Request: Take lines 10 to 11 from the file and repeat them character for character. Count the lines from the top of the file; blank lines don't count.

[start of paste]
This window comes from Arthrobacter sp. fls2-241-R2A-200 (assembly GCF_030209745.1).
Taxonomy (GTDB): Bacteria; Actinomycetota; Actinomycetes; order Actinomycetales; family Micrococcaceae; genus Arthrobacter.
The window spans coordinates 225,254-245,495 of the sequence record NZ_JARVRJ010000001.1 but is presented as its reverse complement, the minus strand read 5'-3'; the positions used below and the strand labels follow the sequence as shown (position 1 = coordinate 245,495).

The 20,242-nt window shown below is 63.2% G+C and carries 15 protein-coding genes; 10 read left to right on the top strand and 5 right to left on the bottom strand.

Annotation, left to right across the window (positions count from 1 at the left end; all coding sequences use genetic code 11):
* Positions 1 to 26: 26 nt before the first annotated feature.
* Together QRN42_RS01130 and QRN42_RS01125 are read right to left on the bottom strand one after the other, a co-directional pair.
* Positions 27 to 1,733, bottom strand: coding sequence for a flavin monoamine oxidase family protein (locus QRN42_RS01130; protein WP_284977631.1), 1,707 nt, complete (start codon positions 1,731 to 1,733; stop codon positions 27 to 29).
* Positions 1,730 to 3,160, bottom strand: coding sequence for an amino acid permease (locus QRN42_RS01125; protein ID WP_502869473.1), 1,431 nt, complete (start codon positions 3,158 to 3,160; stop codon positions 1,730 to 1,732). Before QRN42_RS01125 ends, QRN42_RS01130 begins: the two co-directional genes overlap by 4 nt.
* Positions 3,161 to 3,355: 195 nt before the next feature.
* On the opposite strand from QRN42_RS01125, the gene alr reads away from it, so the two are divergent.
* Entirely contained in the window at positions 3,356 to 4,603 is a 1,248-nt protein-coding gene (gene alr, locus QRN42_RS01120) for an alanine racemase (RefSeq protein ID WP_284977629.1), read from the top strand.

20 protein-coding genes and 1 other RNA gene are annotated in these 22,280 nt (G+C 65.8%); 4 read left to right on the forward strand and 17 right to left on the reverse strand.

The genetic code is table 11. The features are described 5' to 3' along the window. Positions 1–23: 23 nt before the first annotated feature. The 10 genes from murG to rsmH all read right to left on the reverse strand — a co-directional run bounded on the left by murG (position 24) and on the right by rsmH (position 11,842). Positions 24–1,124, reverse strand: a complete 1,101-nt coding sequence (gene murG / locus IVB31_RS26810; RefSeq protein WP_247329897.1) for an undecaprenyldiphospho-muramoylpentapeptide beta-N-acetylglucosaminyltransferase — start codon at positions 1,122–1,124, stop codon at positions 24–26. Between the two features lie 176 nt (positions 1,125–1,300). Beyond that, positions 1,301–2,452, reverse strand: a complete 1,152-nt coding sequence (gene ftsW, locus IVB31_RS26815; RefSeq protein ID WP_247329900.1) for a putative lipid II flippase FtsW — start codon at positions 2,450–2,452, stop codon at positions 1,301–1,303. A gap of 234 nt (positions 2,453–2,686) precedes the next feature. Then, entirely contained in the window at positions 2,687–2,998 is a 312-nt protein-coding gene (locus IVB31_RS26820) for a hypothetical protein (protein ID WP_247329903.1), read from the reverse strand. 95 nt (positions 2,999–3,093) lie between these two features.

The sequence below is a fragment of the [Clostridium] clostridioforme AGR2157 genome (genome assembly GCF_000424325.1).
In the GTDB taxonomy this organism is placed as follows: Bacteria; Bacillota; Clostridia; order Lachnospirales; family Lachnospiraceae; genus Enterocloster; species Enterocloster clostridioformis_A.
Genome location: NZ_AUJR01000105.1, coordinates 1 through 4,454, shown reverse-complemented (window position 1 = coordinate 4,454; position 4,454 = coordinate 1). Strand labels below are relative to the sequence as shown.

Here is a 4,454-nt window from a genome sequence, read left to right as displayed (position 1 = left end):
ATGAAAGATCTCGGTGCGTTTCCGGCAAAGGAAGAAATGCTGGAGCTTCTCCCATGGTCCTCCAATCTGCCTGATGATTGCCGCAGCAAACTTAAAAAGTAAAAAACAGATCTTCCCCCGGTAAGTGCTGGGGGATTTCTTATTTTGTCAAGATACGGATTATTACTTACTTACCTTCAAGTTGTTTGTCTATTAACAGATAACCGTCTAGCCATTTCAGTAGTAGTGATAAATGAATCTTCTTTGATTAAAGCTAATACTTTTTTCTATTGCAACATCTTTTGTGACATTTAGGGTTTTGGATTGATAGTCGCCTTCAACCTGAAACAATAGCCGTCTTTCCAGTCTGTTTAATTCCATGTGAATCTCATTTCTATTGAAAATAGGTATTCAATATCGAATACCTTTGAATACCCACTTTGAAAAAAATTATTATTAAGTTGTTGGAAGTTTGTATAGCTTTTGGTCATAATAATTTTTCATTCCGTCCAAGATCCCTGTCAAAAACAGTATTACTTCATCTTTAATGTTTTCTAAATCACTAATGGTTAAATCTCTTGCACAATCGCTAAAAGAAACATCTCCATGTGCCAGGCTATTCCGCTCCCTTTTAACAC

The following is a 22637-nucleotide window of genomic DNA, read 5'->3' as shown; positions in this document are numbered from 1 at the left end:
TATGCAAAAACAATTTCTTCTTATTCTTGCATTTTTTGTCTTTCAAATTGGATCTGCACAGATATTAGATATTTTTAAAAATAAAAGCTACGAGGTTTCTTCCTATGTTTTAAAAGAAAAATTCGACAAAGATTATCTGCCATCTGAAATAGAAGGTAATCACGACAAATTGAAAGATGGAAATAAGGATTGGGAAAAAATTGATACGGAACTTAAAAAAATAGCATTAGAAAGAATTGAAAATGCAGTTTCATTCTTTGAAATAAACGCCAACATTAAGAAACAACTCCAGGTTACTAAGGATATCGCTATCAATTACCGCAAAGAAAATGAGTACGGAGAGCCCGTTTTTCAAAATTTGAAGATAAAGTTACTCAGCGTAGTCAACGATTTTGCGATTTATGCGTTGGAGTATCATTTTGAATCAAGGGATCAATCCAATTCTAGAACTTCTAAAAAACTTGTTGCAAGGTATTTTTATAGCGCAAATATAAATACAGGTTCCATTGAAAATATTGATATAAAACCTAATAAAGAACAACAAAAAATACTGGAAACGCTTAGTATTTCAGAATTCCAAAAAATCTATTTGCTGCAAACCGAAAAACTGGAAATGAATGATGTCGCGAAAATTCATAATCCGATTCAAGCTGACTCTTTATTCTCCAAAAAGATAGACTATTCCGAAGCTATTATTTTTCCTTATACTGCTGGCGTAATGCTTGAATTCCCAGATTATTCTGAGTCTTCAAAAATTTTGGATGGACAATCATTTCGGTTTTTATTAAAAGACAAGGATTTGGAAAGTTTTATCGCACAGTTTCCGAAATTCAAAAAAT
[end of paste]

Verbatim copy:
* Positions 3,161 to 3,355: 195 nt before the next feature.
* On the opposite strand from QRN42_RS01125, the gene alr reads away from it, so the two are divergent.